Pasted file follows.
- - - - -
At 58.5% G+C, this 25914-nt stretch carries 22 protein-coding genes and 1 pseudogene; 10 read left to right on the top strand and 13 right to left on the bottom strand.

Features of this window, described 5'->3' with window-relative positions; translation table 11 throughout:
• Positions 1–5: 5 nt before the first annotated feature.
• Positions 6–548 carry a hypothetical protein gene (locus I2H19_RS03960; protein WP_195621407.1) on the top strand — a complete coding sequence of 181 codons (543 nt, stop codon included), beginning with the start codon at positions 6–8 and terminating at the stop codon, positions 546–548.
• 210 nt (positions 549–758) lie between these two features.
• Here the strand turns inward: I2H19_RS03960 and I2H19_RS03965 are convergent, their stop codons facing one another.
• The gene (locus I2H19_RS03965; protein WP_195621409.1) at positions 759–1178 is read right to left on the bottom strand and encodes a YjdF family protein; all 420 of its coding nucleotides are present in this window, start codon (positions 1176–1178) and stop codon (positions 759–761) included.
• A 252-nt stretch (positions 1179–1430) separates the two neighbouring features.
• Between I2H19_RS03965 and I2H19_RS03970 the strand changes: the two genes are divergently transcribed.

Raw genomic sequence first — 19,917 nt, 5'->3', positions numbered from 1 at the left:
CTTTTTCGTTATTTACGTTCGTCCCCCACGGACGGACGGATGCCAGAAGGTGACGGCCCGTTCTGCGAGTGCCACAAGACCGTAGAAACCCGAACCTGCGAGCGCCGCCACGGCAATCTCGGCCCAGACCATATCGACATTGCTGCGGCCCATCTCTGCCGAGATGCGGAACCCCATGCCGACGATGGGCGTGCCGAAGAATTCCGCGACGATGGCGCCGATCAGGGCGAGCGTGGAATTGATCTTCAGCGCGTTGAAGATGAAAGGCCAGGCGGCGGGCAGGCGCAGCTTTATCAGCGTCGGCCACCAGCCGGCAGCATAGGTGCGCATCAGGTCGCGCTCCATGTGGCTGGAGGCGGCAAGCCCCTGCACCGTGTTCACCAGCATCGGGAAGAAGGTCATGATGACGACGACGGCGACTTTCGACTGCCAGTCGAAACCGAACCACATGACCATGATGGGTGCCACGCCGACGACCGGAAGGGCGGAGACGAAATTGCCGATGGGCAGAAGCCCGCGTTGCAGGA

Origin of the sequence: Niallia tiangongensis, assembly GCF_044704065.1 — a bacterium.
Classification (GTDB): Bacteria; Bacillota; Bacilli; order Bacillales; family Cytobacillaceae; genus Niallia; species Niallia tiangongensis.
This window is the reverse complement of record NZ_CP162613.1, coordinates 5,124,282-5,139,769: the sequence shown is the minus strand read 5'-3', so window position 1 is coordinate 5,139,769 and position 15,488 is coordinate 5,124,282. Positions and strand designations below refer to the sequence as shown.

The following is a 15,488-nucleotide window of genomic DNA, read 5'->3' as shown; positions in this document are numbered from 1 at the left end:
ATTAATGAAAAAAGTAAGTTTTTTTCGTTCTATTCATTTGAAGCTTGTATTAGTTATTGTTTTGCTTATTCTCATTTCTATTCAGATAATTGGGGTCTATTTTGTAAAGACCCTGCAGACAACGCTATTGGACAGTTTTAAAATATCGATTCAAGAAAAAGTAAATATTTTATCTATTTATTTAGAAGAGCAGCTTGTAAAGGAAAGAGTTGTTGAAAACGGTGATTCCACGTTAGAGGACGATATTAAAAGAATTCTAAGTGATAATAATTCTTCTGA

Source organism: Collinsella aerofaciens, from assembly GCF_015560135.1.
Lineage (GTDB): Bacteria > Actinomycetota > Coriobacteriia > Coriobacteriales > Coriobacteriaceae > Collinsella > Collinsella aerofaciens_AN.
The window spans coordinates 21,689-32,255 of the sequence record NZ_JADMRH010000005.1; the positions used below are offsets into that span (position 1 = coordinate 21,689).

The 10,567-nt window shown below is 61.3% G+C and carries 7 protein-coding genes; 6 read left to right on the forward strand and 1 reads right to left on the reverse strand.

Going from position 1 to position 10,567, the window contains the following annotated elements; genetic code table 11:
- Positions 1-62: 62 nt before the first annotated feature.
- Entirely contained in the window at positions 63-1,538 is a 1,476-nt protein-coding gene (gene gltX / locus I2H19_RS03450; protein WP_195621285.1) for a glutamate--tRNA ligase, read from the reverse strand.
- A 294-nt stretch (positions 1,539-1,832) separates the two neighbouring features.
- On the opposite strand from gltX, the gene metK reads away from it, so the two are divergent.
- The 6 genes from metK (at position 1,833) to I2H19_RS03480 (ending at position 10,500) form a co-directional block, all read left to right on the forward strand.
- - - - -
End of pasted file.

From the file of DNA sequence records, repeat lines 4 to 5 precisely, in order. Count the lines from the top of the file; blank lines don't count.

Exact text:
• Positions 6–548 carry a hypothetical protein gene (locus I2H19_RS03960; protein WP_195621407.1) on the top strand — a complete coding sequence of 181 codons (543 nt, stop codon included), beginning with the start codon at positions 6–8 and terminating at the stop codon, positions 546–548.
• 210 nt (positions 549–758) lie between these two features.